Alumna sheds new light on term mani-pedi

Nov 10, 2023Neesha Hosein
Shannon Bullard-Dorsey

Shannon Bullard-Dorsey recently graduated from the nail technician program at San Jacinto College’s South Campus, but her specialty isn’t the bling.

The Army veteran has been doing nails since she was a teenager.

“My mom ended up in a nursing home when I was a teen, and I would visit her and do her manicures and pedicures,” Bullard-Dorsey said. “Her roommate asked if I could do hers, and I agreed. After a few weeks, I ended up doing nails on the whole floor. I discovered that nurses don’t get paid to do that, nor do they have the time.”

Seeing the need for medical nail care more than three decades ago sparked a passion she is finally pursuing as a career.

“This my third career,” she said. “I went from high school to college, then became an executive assistant, human resources manager, then got called in the military, where I was for 15 years.”

After retiring from the military, she thought — what now? After doing nails for family and friends as a hobby for decades, she decided it was time to take it up a notch.

The San Jac experience

Bullard-Dorsey learned more than just nail care at San Jac.

“The experience was enlightening from the first day,” she said. “I’d just turned 50, and I noticed almost everyone else was around 18 or 19. It was a little awkward at first, but most of the subject matter was familiar, so that was comforting. I only thought I knew about nails until this program.”

Lessons included different acrylic nails like hard and soft gels and press-ons and things that affect nail quality like prep, adhesives, and cuticle work. Bullard-Dorsey is well-versed in what clients should look out for when visiting a salon — from smells and ventilation systems that protect lungs to proper tool and furniture sterilization. The science aspect meant understanding bacteria and fungi that can grow on nails.

She also learned about massage techniques and health conditions that require extra caution when applying pressure to hands and feet.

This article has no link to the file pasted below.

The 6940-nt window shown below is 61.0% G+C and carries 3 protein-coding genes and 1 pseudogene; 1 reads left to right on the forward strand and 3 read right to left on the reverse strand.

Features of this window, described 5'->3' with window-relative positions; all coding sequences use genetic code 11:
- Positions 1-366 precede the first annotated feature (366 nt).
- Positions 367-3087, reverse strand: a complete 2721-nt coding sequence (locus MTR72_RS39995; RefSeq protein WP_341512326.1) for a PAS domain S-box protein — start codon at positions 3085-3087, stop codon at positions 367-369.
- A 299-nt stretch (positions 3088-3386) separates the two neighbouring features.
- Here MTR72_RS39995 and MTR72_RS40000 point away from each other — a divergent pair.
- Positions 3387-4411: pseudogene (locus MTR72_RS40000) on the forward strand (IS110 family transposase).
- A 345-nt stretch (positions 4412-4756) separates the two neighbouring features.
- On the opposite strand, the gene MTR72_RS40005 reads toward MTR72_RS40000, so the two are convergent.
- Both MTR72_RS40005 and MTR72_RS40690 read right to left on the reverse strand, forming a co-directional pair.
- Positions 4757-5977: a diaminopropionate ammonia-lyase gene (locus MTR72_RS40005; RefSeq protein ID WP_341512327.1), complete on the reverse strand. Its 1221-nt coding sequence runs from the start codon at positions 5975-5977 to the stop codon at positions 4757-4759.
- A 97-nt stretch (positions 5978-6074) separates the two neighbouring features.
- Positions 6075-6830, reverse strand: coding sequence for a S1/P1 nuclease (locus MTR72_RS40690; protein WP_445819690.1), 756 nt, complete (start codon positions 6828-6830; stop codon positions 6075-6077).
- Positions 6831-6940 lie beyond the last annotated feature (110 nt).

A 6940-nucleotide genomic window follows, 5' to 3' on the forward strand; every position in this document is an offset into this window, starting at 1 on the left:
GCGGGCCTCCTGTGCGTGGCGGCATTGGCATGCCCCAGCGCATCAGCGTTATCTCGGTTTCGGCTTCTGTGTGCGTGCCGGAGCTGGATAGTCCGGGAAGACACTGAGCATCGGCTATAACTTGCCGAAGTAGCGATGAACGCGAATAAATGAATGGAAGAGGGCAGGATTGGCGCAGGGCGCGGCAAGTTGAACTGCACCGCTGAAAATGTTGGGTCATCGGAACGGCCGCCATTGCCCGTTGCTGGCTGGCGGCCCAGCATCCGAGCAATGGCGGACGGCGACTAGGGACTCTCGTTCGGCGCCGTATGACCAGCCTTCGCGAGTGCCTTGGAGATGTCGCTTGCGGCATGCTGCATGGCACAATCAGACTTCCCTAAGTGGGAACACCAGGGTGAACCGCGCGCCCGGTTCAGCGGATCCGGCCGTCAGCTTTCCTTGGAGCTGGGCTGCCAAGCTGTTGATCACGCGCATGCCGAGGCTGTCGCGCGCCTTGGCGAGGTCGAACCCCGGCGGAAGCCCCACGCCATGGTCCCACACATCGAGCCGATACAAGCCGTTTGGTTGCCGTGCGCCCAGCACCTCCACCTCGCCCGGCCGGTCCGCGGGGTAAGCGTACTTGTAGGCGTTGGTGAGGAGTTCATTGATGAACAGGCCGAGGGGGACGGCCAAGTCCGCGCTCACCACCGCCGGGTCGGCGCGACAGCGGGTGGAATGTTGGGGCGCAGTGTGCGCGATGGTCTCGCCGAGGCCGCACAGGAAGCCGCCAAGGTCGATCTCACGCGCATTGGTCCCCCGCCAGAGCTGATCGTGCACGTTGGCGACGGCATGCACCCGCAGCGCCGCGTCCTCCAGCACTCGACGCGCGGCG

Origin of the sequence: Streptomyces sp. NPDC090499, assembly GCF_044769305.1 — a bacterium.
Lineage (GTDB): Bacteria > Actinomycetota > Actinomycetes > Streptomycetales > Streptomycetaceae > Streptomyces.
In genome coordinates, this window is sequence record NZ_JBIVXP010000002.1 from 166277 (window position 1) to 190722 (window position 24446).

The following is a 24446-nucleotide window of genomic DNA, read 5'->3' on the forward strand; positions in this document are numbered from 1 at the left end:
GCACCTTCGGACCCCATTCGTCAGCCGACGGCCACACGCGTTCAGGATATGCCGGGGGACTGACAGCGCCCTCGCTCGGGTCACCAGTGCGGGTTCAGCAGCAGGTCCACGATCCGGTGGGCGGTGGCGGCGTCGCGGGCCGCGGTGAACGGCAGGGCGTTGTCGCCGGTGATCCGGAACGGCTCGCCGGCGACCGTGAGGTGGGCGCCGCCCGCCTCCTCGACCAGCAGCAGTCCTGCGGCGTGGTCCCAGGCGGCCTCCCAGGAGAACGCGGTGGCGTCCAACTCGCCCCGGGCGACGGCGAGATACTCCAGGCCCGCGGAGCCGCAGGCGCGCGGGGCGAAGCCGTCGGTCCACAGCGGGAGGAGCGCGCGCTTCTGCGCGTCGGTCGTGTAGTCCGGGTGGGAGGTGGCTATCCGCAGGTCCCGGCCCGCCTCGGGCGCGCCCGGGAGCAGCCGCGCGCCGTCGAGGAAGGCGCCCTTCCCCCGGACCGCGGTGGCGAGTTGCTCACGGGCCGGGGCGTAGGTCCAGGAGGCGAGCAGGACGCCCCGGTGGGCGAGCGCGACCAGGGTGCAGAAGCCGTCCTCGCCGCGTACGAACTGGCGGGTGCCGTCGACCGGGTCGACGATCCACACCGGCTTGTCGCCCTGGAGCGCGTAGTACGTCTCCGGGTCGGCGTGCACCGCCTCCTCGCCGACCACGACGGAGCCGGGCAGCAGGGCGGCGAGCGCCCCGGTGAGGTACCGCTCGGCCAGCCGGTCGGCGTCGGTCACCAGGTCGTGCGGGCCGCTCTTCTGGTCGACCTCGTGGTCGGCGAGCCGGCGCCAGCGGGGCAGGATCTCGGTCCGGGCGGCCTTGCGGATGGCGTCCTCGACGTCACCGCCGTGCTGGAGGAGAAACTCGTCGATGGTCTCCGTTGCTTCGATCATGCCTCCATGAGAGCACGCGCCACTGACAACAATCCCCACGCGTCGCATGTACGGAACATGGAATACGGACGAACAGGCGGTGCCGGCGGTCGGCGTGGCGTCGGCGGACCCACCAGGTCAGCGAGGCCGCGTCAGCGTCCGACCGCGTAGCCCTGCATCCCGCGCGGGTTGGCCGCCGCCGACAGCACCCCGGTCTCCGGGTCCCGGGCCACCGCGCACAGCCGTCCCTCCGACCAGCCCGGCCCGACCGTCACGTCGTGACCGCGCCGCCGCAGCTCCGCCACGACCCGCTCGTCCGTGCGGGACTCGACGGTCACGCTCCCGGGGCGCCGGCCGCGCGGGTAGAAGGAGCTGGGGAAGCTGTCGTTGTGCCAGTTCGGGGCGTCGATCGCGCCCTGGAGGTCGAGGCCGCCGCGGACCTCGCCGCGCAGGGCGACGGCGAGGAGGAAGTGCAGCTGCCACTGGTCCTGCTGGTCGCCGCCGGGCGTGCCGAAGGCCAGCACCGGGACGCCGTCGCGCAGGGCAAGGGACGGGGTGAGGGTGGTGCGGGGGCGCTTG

“I also learned about electricity, specifically regarding the equipment and how it affects people when we’re working on their hands with different currents,” Bullard-Dorsey said. “We also have to know safety protocols and a bit of chemistry.”


Cosmetology instructor Pandora Freestone met Bullard-Dorsey at the BUORLive 2022 Nail Art Student Competition, where she took third place as a Level 1 student. Impressed by her accomplishment, Freestone encouraged her to join SkillsUSA.

“She is a great leader and getting better every day,” Freestone said. “I'm excited to see the future Shannon is creating for herself and her family. She has truly inspired me.”

Bullard-Dorsey is the current SkillsUSA president for the South Campus chapter. She believes the organization empowers students not only with technical skills development and training but with opportunities like public speaking, networking, leadership, group work, and critical thinking — all of which prepare her for the professional world.  

Future career plans

“I graduated with my nail tech certificate of technology, passed the Texas state written and practical exams, and received my license,” Bullard-Dorsey said. “I’m planning on getting my medical certification next year, and I’m working on an art degree at San Jac, which will help me with my drawing and painting for nail art.”

Starting a mobile medical nail care business is her ultimate goal, focusing on the elderly, the chronically ill, and people with special needs and mobility issues. This career opens doors to work with podiatrists, hospitals, nursing homes, and individuals.

I enjoy helping people and making them feel healthy and beautiful.
Shannon Bullard-Dorsey

Learn more about San Jac’s cosmetology programs at

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